Hamas says Israeli strikes on Gaza City district kill more than 195 people
Gaza officials said the Rafah border crossing would reopen on Thursday so more foreigners could exit.
More foreigners prepared to leave the Gaza Strip on Thursday as its Hamas-run government said at least 195 Palestinians died in Israeli attacks on a congested district on the outskirts of Gaza City, strikes that Israel said had killed Hamas commanders.
At least 320 foreign citizens on an initial list of 500, as well as dozens of severely injured Gazans, crossed into Egypt on Wednesday under a deal between Israel, Egypt and Hamas.
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Passport holders from Australia, Austria, Bulgaria, the Czech Republic, Finland, Indonesia, Italy, Japan, Jordan, the United Kingdom and the United States were evacuated.
Gaza officials said the Rafah border crossing would reopen on Thursday so more foreigners could exit. A diplomatic source said some 7,500 foreign passport holders would leave Gaza over about two weeks.
Pressing an offensive against Hamas militants, Israel has bombed Gaza by land, sea and air in its campaign to wipe out the Iran-backed Islamist group after its cross-border rampage into southern Israel on Oct. 7. Israel said Hamas gunmen killed 1,400 people, mostly civilians, and took more than 200 hostages.
The Gaza health ministry says at least 8,796 Palestinians in the narrow coastal enclave, including 3,648 children, have been killed by Israeli strikes since Oct. 7.
Israel said its strikes on Tuesday and Wednesday killed two Hamas military leaders in Jabalia, an area of Gaza that was set up as a refugee camp in 1948. Israel said the group had command centres and other "terror infrastructure under, around and within civilian buildings, intentionally endangering Gazan civilians".
The U.N. High Commissioner for Human Rights, in a post on social media site X, said the agency had "serious concerns" that Israel's "disproportionate attacks... could amount to war crimes".
Gaza's Hamas-run media office said on Thursday that at least 195 Palestinians were killed in the two Israeli attacks on Jabalia, with 120 missing. At least 777 people were wounded, it said in a statement.
Palestinians on Wednesday sifted through rubble in a desperate hunt for trapped victims. "It is a massacre," said one witness.
The Israeli military said on Thursday another soldier had died in the Gaza fighting, bringing to 17 the number killed since ground operations were expanded on Friday.
Troops had "confronted several terrorist cells in the northern Gaza Strip during which dozens of terrorists were killed", the military said in a statement.
Amid growing international calls for a humanitarian pause in hostilities, conditions in the seaside enclave are increasingly desperate under Israel's assault and tightened blockade. Food, fuel, drinking water and medicine have run short.
Dr Fathi Abu al-Hassan, a U.S. passport holder waiting to cross into Egypt on Wednesday, described hellish conditions in Gaza with no water, food or shelter.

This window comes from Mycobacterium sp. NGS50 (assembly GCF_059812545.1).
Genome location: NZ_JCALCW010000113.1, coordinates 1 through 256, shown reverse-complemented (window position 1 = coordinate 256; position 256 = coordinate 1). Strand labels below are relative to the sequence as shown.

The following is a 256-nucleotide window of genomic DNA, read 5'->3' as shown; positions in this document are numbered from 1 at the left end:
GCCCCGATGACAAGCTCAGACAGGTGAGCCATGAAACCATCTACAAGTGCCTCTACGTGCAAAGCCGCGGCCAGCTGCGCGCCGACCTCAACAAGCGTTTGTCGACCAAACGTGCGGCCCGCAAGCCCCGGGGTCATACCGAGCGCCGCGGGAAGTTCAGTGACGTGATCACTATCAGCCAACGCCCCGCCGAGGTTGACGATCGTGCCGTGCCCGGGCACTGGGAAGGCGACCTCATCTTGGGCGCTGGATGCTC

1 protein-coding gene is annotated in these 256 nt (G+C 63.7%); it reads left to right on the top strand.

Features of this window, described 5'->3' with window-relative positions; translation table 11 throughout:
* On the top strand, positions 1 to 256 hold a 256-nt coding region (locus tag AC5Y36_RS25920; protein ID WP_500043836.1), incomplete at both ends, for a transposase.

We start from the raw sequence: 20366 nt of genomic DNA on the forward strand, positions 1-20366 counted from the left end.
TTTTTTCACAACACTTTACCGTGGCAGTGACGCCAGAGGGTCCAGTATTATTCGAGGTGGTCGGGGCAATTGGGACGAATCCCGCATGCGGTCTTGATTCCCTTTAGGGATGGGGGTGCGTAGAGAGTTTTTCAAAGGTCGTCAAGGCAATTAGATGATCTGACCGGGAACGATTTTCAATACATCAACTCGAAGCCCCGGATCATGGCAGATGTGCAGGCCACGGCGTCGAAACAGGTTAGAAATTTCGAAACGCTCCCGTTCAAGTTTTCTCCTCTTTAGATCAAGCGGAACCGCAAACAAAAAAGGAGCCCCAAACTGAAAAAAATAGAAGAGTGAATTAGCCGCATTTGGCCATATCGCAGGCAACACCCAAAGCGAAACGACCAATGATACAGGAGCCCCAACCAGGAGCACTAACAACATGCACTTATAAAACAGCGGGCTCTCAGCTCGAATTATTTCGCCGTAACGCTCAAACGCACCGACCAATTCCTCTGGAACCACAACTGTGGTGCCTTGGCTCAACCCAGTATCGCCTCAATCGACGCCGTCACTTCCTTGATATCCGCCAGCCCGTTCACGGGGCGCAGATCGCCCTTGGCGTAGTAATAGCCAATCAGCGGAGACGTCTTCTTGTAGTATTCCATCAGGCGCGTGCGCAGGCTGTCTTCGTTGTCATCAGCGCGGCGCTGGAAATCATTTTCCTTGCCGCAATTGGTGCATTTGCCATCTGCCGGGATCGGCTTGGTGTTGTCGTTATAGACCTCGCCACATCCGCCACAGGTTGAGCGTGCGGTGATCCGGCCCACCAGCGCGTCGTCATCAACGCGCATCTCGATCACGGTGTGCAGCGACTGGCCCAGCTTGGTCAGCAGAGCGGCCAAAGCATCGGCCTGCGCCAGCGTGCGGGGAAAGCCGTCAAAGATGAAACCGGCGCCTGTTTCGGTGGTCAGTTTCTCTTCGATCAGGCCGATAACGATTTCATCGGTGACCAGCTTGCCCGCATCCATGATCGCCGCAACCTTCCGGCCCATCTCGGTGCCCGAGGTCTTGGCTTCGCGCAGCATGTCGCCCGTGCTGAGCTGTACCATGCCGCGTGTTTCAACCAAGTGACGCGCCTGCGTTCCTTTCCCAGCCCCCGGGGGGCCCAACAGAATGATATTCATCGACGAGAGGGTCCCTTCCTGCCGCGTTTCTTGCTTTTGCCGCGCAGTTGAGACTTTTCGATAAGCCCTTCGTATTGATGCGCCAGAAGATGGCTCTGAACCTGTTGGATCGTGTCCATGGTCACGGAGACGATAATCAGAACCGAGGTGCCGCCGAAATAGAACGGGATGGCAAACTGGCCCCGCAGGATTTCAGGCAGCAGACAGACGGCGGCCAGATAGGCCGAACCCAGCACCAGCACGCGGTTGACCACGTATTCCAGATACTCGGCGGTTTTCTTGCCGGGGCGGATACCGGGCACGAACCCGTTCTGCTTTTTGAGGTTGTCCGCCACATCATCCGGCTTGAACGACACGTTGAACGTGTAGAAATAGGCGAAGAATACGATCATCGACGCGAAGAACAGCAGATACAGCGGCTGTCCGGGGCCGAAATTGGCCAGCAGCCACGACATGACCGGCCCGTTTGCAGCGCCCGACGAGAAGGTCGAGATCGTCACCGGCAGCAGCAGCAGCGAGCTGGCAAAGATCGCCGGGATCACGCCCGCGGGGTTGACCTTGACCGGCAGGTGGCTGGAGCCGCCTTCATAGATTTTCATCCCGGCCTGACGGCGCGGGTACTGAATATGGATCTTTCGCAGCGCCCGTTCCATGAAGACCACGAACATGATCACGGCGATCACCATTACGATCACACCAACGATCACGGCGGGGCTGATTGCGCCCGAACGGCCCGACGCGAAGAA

"We open our eyes on dead people and we close our eyes on dead people," he said.
Hospitals, including Gaza's only cancer hospital, have struggled as shortages of fuel forced them to shut down. Israel has refused to let humanitarian convoys bring in fuel, citing concern that Hamas fighters would divert it for military use.
Ashraf Al-Qudra, a spokesperson for the Gaza health ministry, said the main power generator at the Indonesian Hospital was no longer functioning due to lack of fuel.
The hospital was switching to a back-up generator but would no longer be able to power mortuary refrigerators and oxygen generators. "If we don't get fuel in the next few days, we will inevitably reach a disaster," he said.
U.S. DIPLOMAT DEPARTS FOR ISRAEL, AGAIN
U.S. Secretary of State Antony Blinken was due to depart on Thursday for his second visit to Israel in less than a month. He plans to meet Israeli officials including Prime Minister Benjamin Netanyahu on Friday to voice solidarity but also to reassert the need to minimize Palestinian civilian casualties, his spokesperson said.
Blinken will also stop in Jordan, one of a handful of Arab states to have normalised relations with Israel. On Wednesday Jordan withdrew its ambassador from Tel Aviv until Israel ends its assault on Gaza. Israel said it regretted Jordan's decision.
In Jordan, Blinken will underscore the importance of protecting civilian lives and reiterate a U.S. commitment to ensure Palestinians are not forcibly displaced from Gaza, a growing concern in Arab nations, the spokesman said.
Blinken will also pursue talks led by Egypt and Qatar on securing the release of all of the hostages held by Hamas.
Also on Thursday, the U.S. House of Representatives could pass with Republican support a bill providing $14.3 billion in aid for Israel.
But it is unlikely to become law, as it faces stiff opposition in the Democratic-controlled Senate and the White House has threatened a veto. President Joe Biden wants a $106-billion bill that would fund Ukraine, border security and humanitarian aid as well as money for Israel.